"Father Murphy," Michael Landon's new NBC series, sticks to the ribs like hot oatmeal. It doesn't stick to the brain, of course, but little television does. This new NBC series about life in a frontier town may prove as popular and durable as Landon's "Little House on the Prairie"; like that show, it's tolerably, disarmingly innocuous and provides a kind of positive family drama too rare on the air.
Landon wrote and directed the two-hour premiere -- at 8 tonight on Channel 4 -- which very advantageously transplants two actors who were regulars on "Little House": Merlin Olsen, the former L.A. Rams defensive linesman who plays the peaceable giant of the title, and Moses Gunn, who as Murphy's friend brings far more to the sidekick role than is in the script.
There's something bracingly unashamed about how elementary the concept is; in the premiere, Olsen not only shames a vile bully and rids a mining town of its vicious overlord, he also takes a hankerin' to the schoolmarm. Fortunately, the hankering is mutual. As the teacher, Katherine Cannon makes an agreeably spunky heroine, though she is saddled with the worst line of dialogue Landon wrote when she has to scold Olsen and Timothy Gibbs as young brat Will Adams, "A grown man talkin' just like a boy and a boy talkin' just like the grown man who's talkin' like a boy!" How's that again?
It is Olsen who makes the show work; he is a magnificently genial specimen, a strong and assertive father-figure type who is nonetheless the picture of calm and reason. Nothing about Olsen rings phony; he's one former athlete who can strut and fret before the camera without making a fool of himself. Whether bedding down one chilly night with naught but his faithful old dawg, or joining Gunn for a spin around the room at a woman-less frontier dance, Olsen retains a terrific and imposing dignity. When Cannon says to him, "You're quite a man, John Michael Murphy," it doesn't sound like hyperbole.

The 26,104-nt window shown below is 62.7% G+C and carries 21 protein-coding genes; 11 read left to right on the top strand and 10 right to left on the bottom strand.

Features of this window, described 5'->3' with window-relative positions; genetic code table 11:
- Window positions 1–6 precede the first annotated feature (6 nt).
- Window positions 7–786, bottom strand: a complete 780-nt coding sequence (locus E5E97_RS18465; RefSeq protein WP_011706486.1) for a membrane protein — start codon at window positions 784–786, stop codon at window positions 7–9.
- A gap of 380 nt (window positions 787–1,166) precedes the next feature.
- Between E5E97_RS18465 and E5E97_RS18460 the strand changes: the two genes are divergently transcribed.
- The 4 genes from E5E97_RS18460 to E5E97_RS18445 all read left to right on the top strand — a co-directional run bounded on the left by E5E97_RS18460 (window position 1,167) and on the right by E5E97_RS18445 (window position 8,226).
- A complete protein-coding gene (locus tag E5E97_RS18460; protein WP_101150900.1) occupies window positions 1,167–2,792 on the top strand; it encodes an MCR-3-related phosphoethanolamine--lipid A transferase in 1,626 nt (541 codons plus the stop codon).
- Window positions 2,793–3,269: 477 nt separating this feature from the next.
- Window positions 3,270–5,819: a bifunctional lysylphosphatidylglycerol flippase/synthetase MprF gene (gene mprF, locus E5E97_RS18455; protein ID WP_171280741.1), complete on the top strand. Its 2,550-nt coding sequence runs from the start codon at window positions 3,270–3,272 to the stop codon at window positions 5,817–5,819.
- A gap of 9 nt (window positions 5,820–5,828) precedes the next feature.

For young viewers, whose male role models on the air are usually either cartoonish superheroes or simpering sitcom dads, Olsen represents welcome and refreshing revisionism. Of course, faithful old dawgs help, too. When the time comes to rid the world of the villain -- a merciless businessman who has massacred settlers in order to steal their gold claims -- Landon is too reluctant to bring the pacifist to action against him. So he sort of drops a dog on him; the villain has pulled a gun on the hero and then, with a whump, the dog comes down like a discarded watermelon. The villain dies by his own bullet.
Later, it's our trusty canine pal who suggests to the hero a way that he can save the orphans of the massacred settlers from the hypocritical ninnies (a pair of dark churchfolk right out of Dickens) who want to haul them off to a cold institution. The hound gestures with his nose toward the robes of the priest slain in the attack and -- boinnnng -- Father Murphy is born. He will, according to NBC, occasionally don the priest's garb as a way of fending off the world's ills. At least it's for a good cause. So is "Father Murphy."
"Will you stay?" asks the schoolmarm. "Until they send a proper priest," says Murphy. "Could be a long time," says the schoolmarm. "That's fine, too," Murphy replies. "Fine" isn't the half of it.